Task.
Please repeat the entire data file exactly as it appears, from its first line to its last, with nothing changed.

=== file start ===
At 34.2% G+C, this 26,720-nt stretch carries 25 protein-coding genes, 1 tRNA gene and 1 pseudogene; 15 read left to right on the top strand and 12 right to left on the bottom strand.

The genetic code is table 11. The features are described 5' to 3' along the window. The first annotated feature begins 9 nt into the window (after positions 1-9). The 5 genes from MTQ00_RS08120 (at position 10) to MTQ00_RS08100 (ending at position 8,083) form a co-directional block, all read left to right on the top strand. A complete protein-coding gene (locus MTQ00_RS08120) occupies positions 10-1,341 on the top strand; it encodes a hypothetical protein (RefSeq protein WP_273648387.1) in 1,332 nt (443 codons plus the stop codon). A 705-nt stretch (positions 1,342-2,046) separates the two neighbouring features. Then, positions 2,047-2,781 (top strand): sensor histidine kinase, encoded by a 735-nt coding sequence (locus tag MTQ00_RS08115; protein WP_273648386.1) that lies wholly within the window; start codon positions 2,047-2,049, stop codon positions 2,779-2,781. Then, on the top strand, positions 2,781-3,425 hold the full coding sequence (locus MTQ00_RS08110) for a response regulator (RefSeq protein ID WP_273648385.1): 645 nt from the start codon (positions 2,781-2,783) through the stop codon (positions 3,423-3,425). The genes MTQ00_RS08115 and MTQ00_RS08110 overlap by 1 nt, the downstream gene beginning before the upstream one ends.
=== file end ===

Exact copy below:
At 34.2% G+C, this 26,720-nt stretch carries 25 protein-coding genes, 1 tRNA gene and 1 pseudogene; 15 read left to right on the top strand and 12 right to left on the bottom strand.

The genetic code is table 11. The features are described 5' to 3' along the window. The first annotated feature begins 9 nt into the window (after positions 1-9). The 5 genes from MTQ00_RS08120 (at position 10) to MTQ00_RS08100 (ending at position 8,083) form a co-directional block, all read left to right on the top strand. A complete protein-coding gene (locus MTQ00_RS08120) occupies positions 10-1,341 on the top strand; it encodes a hypothetical protein (RefSeq protein WP_273648387.1) in 1,332 nt (443 codons plus the stop codon). A 705-nt stretch (positions 1,342-2,046) separates the two neighbouring features. Then, positions 2,047-2,781 (top strand): sensor histidine kinase, encoded by a 735-nt coding sequence (locus tag MTQ00_RS08115; protein WP_273648386.1) that lies wholly within the window; start codon positions 2,047-2,049, stop codon positions 2,779-2,781. Then, on the top strand, positions 2,781-3,425 hold the full coding sequence (locus MTQ00_RS08110) for a response regulator (RefSeq protein ID WP_273648385.1): 645 nt from the start codon (positions 2,781-2,783) through the stop codon (positions 3,423-3,425). The genes MTQ00_RS08115 and MTQ00_RS08110 overlap by 1 nt, the downstream gene beginning before the upstream one ends.